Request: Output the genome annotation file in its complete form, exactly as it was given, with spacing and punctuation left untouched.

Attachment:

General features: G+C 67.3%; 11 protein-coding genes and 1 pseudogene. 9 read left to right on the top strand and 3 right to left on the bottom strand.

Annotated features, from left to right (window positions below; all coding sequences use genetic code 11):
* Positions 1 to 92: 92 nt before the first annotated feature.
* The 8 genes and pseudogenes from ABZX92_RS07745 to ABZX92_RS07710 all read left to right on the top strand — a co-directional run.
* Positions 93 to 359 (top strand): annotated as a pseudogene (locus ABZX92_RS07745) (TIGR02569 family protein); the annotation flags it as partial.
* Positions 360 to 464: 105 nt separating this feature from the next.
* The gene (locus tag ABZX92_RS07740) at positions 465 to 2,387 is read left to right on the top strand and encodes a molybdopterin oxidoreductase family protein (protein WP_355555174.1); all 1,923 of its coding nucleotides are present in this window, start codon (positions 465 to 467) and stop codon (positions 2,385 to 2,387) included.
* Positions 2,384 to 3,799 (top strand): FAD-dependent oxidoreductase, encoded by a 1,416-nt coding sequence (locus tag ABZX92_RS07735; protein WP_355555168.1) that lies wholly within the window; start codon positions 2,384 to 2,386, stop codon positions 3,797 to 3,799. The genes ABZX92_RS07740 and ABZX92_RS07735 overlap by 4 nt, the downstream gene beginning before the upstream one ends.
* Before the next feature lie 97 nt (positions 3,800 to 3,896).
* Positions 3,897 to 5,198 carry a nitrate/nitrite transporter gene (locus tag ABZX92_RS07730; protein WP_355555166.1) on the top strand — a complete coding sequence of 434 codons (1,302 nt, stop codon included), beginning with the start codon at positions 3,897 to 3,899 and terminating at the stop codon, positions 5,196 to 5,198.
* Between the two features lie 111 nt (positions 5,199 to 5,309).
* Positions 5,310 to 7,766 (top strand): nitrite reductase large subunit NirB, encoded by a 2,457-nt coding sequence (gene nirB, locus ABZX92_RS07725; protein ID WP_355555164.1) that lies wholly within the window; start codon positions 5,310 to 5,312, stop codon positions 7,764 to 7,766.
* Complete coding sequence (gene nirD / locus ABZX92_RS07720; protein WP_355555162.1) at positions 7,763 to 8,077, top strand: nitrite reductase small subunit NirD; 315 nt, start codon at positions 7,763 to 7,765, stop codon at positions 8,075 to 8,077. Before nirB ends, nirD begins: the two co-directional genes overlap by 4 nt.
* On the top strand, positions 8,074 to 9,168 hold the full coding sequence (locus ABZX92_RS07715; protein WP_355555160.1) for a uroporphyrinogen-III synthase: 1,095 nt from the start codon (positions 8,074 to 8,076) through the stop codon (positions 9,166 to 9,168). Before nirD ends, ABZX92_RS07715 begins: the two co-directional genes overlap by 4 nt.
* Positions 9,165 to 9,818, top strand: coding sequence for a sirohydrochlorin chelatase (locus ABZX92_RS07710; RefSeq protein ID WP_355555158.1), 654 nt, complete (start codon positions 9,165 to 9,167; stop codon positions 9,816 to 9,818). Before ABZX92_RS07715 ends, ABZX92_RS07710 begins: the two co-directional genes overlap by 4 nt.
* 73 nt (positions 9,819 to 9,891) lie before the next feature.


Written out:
General features: G+C 67.3%; 11 protein-coding genes and 1 pseudogene. 9 read left to right on the top strand and 3 right to left on the bottom strand.

Annotated features, from left to right (window positions below; all coding sequences use genetic code 11):
* Positions 1 to 92: 92 nt before the first annotated feature.
* The 8 genes and pseudogenes from ABZX92_RS07745 to ABZX92_RS07710 all read left to right on the top strand — a co-directional run.
* Positions 93 to 359 (top strand): annotated as a pseudogene (locus ABZX92_RS07745) (TIGR02569 family protein); the annotation flags it as partial.
* Positions 360 to 464: 105 nt separating this feature from the next.
* The gene (locus tag ABZX92_RS07740) at positions 465 to 2,387 is read left to right on the top strand and encodes a molybdopterin oxidoreductase family protein (protein WP_355555174.1); all 1,923 of its coding nucleotides are present in this window, start codon (positions 465 to 467) and stop codon (positions 2,385 to 2,387) included.
* Positions 2,384 to 3,799 (top strand): FAD-dependent oxidoreductase, encoded by a 1,416-nt coding sequence (locus tag ABZX92_RS07735; protein WP_355555168.1) that lies wholly within the window; start codon positions 2,384 to 2,386, stop codon positions 3,797 to 3,799. The genes ABZX92_RS07740 and ABZX92_RS07735 overlap by 4 nt, the downstream gene beginning before the upstream one ends.
* Before the next feature lie 97 nt (positions 3,800 to 3,896).
* Positions 3,897 to 5,198 carry a nitrate/nitrite transporter gene (locus tag ABZX92_RS07730; protein WP_355555166.1) on the top strand — a complete coding sequence of 434 codons (1,302 nt, stop codon included), beginning with the start codon at positions 3,897 to 3,899 and terminating at the stop codon, positions 5,196 to 5,198.
* Between the two features lie 111 nt (positions 5,199 to 5,309).
* Positions 5,310 to 7,766 (top strand): nitrite reductase large subunit NirB, encoded by a 2,457-nt coding sequence (gene nirB, locus ABZX92_RS07725; protein ID WP_355555164.1) that lies wholly within the window; start codon positions 5,310 to 5,312, stop codon positions 7,764 to 7,766.
* Complete coding sequence (gene nirD / locus ABZX92_RS07720; protein WP_355555162.1) at positions 7,763 to 8,077, top strand: nitrite reductase small subunit NirD; 315 nt, start codon at positions 7,763 to 7,765, stop codon at positions 8,075 to 8,077. Before nirB ends, nirD begins: the two co-directional genes overlap by 4 nt.
* On the top strand, positions 8,074 to 9,168 hold the full coding sequence (locus ABZX92_RS07715; protein WP_355555160.1) for a uroporphyrinogen-III synthase: 1,095 nt from the start codon (positions 8,074 to 8,076) through the stop codon (positions 9,166 to 9,168). Before nirD ends, ABZX92_RS07715 begins: the two co-directional genes overlap by 4 nt.
* Positions 9,165 to 9,818, top strand: coding sequence for a sirohydrochlorin chelatase (locus ABZX92_RS07710; RefSeq protein ID WP_355555158.1), 654 nt, complete (start codon positions 9,165 to 9,167; stop codon positions 9,816 to 9,818). Before ABZX92_RS07715 ends, ABZX92_RS07710 begins: the two co-directional genes overlap by 4 nt.
* 73 nt (positions 9,819 to 9,891) lie before the next feature.